PUTRAJAYA: Groundwork still needs to be done before the Home Ministry shifts children out of Immigration detention depots to welfare organisations, says Datuk Seri Saifuddin Nasution Ismail.
The Home Minister said that his ministry is in the midst of identifying how many children were being held at these detention centers.
When asked for a rough estimate on how many children are expected to be moved, he said it was too early to answer.
"Our secretary-general has been instructed to get the ball rolling. Let them do their work first," he told reporters following the Home Ministry monthly assembly on Wednesday (March 22).
On Feb 15, Saifuddin said children would soon be removed from detention at Immigration depots and placed in the care of organisations that specialise in child welfare.
He was later quoted saying children should not be detained at Immigration depots, adding that discussions were being held with several agencies on how to resolve the issue, including the Women, Family and Community Development Ministry.
Saifuddin then said it was necessary to look at laws that could be invoked to remove the children from the depots and place them elsewhere.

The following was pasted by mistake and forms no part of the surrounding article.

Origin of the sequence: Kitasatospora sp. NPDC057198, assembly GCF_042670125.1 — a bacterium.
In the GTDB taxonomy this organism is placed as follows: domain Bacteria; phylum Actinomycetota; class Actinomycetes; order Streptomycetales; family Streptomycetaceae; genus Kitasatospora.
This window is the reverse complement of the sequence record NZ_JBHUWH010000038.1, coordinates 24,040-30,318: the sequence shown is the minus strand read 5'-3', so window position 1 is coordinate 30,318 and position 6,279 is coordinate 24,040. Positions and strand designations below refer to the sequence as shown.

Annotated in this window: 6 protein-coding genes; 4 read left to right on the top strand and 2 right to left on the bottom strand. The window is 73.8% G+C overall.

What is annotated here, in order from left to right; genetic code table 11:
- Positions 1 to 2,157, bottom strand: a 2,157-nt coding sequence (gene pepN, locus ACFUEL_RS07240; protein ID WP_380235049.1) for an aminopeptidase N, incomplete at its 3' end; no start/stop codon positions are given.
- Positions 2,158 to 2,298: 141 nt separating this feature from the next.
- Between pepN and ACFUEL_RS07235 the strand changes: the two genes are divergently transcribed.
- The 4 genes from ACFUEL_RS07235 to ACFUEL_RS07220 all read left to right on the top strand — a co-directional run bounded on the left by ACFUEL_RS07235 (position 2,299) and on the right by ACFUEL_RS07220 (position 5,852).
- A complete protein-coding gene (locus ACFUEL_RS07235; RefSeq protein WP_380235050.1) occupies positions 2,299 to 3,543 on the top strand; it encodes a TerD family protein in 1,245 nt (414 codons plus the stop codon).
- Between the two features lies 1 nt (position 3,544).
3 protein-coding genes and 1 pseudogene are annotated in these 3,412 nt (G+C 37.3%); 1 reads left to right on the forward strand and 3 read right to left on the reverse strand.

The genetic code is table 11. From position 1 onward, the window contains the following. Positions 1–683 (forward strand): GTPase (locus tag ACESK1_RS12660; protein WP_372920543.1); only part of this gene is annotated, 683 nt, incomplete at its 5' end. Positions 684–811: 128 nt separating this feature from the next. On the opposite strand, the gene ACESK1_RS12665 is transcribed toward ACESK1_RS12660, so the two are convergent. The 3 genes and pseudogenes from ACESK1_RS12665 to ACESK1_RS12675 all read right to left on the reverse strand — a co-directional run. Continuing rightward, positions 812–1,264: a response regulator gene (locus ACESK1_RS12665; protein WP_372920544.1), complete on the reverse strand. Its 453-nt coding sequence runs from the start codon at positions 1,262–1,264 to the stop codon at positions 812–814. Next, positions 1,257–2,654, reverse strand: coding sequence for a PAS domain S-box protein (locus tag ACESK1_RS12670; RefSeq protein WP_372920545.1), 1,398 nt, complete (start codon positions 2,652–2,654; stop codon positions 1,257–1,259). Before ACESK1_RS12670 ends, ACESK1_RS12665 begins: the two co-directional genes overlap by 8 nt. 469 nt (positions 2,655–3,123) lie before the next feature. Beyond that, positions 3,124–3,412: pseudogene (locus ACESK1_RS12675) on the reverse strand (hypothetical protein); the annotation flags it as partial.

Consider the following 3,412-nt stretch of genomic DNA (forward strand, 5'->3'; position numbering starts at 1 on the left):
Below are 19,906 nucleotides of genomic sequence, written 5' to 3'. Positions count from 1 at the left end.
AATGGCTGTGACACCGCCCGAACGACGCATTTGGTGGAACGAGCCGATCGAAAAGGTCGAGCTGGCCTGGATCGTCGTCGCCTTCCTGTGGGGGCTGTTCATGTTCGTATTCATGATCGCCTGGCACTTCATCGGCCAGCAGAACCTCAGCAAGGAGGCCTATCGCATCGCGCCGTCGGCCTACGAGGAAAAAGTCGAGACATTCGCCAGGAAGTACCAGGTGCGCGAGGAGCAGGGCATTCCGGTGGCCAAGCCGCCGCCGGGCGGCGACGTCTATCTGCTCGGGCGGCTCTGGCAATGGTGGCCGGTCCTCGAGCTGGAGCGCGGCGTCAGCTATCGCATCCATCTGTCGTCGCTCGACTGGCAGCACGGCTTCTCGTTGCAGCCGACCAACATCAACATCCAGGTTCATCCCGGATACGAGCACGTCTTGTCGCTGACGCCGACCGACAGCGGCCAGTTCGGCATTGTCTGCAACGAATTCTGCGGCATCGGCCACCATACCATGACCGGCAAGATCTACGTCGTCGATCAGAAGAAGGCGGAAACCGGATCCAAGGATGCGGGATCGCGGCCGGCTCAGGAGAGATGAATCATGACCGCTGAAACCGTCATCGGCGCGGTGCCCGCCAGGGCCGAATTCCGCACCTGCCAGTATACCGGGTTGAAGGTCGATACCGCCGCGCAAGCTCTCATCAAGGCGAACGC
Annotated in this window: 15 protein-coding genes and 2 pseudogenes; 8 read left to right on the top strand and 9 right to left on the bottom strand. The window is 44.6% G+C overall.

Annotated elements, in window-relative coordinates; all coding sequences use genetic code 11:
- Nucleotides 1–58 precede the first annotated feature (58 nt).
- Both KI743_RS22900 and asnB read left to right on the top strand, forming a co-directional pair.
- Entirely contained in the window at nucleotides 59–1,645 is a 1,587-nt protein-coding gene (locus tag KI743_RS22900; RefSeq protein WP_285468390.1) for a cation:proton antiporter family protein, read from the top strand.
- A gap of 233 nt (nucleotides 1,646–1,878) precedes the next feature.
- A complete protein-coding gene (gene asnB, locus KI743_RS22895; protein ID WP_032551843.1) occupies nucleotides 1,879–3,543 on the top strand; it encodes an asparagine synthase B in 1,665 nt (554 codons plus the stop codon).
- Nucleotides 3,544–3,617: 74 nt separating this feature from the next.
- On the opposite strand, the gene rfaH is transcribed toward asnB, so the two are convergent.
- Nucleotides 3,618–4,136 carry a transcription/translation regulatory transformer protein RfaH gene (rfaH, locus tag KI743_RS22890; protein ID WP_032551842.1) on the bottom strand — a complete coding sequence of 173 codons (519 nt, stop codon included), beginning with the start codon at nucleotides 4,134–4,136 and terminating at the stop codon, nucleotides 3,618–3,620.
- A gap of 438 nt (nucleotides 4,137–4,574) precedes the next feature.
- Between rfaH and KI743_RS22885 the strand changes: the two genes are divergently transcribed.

He was also quoted denying that his decision to remove children detained at Immigration depots was a reaction to an incident in Lenggong recently.
On Feb 3, the Human Rights Commission of Malaysia (Suhakam) expressed concern over the fate of the children who were among those detained during a recent raid at an illegal settlement in Negri Sembilan.
They were among 67 Indonesians without travel documents who were detained during a joint raid on Feb 1 carried out by several government agencies in a secluded area which had been turned into a settlement in Nilai.
Those detained are between two months and 72 years of age and of those arrested, 11 were men, 20 women and the rest being children.